Tuesday, January 26, 2010

Damn!

I was reading David Limbaugh's article "It's not about me" - about Obama's narcissism and how his constant refrain "it's not about me" sounded so phony... And then it struck me - I've read about the character just like that when I was a kid in Russia - it was in Salinger's famous novel "Catcher in the rye". Well, it pays to read the classics, doesn't it? I've copied the appropriate passages from the good old Salinger on my blog. You'd have to have a heart of stone not to weep with laughter when you read them...


Ernie's a big fat colored guy that plays the piano. He's a terrific snob and he won't hardly even talk to you unless you're a big shot or a celebrity or something, but he can really play the piano. He's so good he's almost corny, in fact. I don't exactly know what I mean by that, but I mean it. I certainly like to hear him play, but sometimes you feel like turning his goddam piano over. I think it's because sometimes when he plays, he sounds like the kind of guy that won't talk to you unless you're a big shot....

Even though it was so late, old Ernie's was jampacked. Mostly with prep school jerks and college jerks. Almost every damn school in the world gets out earlier for Christmas vacation than the schools I go to. You could hardly check your coat, it was so crowded. It was pretty quiet, though, because Ernie was playing the piano. It was supposed to be something holy, for God's sake, when he sat down at the piano. Nobody's that good. About three couples, besides me, were waiting for tables, and they were all shoving and standing on tiptoes to get a look at old Ernie while he played. He had a big damn mirror in front of the piano, with this big spotlight on him, so that everybody could watch his face while he played. You couldn't see his fingers while he played--just his big old face. Big deal. I'm not too sure what the name of the song was that he was playing when I came in, but whatever it was, he was really stinking it up. He was putting all these dumb, show-offy ripples in the high notes, and a lot of other very tricky stuff that gives me a pain in the ass. You should've heard the crowd, though, when he was finished. You would've puked. They went mad. They were exactly the same morons that laugh like hyenas in the movies at stuff that isn't funny...

Anyway, when he was finished, and everybody was clapping their heads off, old Ernie turned around on his stool and gave this very phony, humble bow. Like as if he was a helluva humble guy, besides being a terrific piano player. It was very phony--I mean him being such a big snob and all. In a funny way, though, I felt sort of sorry for him when he was finished. I don't even think he knows any more when he's playing right or not. It isn't all his fault. I partly blame all those dopes that clap their heads off--they'd foul up anybody, if you gave them a chance.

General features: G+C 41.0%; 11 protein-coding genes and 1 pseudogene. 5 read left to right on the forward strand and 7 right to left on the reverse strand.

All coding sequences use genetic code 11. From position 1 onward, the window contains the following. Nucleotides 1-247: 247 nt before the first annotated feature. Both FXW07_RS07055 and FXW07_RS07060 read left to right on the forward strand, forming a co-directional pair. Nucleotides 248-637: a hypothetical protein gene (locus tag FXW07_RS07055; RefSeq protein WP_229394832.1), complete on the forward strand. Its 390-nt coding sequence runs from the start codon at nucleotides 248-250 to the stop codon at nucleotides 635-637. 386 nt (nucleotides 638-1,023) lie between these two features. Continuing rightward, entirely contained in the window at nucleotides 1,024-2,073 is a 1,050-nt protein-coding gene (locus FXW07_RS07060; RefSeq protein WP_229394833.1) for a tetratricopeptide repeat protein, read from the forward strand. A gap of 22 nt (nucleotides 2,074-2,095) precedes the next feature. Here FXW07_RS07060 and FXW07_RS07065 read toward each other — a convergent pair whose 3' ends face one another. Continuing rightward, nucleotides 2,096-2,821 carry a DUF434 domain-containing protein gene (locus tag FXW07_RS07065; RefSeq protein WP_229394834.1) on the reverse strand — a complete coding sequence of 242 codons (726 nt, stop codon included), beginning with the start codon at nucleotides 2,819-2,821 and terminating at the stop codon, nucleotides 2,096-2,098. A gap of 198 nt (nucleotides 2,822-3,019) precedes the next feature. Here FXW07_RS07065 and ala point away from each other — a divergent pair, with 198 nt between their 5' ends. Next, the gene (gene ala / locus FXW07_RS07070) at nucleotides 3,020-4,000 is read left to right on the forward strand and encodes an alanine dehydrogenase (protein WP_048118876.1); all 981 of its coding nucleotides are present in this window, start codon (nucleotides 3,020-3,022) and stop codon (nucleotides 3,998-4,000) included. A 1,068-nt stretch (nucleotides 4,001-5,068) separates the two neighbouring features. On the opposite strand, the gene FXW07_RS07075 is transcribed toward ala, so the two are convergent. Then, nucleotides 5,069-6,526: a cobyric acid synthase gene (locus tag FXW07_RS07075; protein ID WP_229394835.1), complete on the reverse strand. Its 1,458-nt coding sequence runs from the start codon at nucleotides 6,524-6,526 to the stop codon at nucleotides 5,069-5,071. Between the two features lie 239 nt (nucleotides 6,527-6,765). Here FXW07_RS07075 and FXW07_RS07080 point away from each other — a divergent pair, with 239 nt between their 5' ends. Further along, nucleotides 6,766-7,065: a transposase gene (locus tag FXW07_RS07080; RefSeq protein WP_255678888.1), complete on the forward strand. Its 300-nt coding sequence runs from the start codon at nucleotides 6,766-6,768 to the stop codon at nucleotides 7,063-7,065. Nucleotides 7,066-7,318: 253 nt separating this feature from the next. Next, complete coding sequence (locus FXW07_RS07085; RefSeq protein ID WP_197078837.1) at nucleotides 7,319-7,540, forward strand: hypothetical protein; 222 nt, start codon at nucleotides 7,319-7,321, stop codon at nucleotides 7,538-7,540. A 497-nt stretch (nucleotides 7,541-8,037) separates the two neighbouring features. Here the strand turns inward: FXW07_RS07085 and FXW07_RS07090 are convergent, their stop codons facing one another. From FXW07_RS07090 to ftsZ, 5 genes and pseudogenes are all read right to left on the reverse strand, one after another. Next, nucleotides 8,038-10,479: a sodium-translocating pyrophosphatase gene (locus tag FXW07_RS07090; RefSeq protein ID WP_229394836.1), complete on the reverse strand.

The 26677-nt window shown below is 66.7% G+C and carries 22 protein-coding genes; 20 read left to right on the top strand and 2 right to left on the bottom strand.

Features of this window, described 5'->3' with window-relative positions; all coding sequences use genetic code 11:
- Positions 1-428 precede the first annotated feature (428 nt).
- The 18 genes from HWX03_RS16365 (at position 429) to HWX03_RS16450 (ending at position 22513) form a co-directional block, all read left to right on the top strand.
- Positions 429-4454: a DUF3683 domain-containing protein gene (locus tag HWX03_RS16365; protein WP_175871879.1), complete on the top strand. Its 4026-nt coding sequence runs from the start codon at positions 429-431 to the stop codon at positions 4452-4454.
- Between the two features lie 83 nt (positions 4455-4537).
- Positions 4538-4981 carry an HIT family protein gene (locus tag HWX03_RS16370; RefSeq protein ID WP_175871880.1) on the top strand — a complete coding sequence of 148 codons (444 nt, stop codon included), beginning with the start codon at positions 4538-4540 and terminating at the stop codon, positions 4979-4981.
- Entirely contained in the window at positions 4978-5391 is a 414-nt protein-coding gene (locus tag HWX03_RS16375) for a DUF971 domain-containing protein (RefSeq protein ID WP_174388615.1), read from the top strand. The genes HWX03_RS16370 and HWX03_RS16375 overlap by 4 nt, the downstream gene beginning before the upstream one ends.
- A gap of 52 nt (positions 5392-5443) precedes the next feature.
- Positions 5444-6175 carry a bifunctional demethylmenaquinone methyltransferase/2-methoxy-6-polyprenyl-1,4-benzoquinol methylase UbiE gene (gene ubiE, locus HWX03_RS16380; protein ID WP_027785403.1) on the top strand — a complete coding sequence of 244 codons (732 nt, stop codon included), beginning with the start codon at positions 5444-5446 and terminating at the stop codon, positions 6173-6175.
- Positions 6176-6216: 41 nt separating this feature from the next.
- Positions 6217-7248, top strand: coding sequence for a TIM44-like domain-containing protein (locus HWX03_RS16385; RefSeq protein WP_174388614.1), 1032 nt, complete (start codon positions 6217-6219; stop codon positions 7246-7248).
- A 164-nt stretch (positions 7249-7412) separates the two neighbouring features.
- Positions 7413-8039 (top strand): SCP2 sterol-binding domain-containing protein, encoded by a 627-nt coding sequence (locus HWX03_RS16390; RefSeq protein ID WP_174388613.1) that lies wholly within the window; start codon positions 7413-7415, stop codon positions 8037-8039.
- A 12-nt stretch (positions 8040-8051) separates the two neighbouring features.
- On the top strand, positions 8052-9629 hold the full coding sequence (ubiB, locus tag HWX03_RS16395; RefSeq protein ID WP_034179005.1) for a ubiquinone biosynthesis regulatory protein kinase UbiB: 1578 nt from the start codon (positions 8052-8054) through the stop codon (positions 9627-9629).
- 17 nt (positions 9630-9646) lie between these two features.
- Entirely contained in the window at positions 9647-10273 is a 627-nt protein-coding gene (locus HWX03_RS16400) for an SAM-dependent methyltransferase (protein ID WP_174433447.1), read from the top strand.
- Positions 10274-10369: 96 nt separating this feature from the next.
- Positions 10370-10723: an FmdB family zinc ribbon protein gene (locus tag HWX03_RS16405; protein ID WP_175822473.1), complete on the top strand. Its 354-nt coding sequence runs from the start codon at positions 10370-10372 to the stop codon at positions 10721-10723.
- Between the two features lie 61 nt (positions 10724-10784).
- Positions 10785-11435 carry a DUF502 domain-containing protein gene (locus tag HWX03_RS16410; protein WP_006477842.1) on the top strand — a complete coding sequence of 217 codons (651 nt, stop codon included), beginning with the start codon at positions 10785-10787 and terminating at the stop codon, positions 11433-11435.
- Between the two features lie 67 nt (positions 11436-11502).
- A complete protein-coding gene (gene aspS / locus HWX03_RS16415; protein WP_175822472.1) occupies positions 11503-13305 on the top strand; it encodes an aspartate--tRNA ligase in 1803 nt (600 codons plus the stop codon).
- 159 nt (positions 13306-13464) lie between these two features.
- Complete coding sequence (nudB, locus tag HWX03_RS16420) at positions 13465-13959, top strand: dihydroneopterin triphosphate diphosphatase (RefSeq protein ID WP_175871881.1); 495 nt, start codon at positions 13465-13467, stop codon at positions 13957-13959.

And I can only repeat after Salinger - I feel sorry for poor Obama - I don't think he knows anymore when he is saying the right things or not. And it's not all his fault. I partly blame all those dopes that clap their heads off - they'd foul up anybody if you gave them a chance...

9 comments:

Anonymous said...

Love It!

plainjane said...

Salinger must have known BO in another life. He got the guy and his audience exactly.

Sophie said...

Perfect!

Anonymous said...

Ernie=Obama=Narcissist=mental disorder

Anonymous said...

there is none so blind as he who will not see.
thanks, america, for giving us obama. could you please put away the kool-aid and do the right thing in november?

Anonymous said...

And here I thought that all of those English Lit courses were just fluff to pad out my overall GPA in engineering.

蘭蘭的 said...

幸福不是一切,人還有責任。 ..................................................

MichaelSSEC said...

That's a fine example of why I couldn't stand Salinger and thought Catcher was the worst book I'd ever read. Even though his description of Ernie and the audience is eerily similar to Chairman Maobama and his acolytes, as literature it's just second-rate bitching and whining for the sake of bitching and whining. Was there anything young Holden ever found positively impressive? Was there anything he did not insult, mock, ridicule or tear down? He was the sort of character who would look at a lovely, delightful, cheerful scene from Christmas morning and describe it as "a bunch of hung-over grownups spoiling their ungrateful brats with useless junk fished out of their socks." If he won the lottery, he'd grouse that he had to split the pot with three other winners. Holden never does figure out that it's a compulsion, that he's only hiding in that negativity in order to dodge having to participate, to escape the risk involved in taking part in the grand adventure that is life. And that's exactly why Leftist English-lit professors have been assigning Catcher to their students for decades.

OldMcFarlane said...

Ha. That is kind of funny.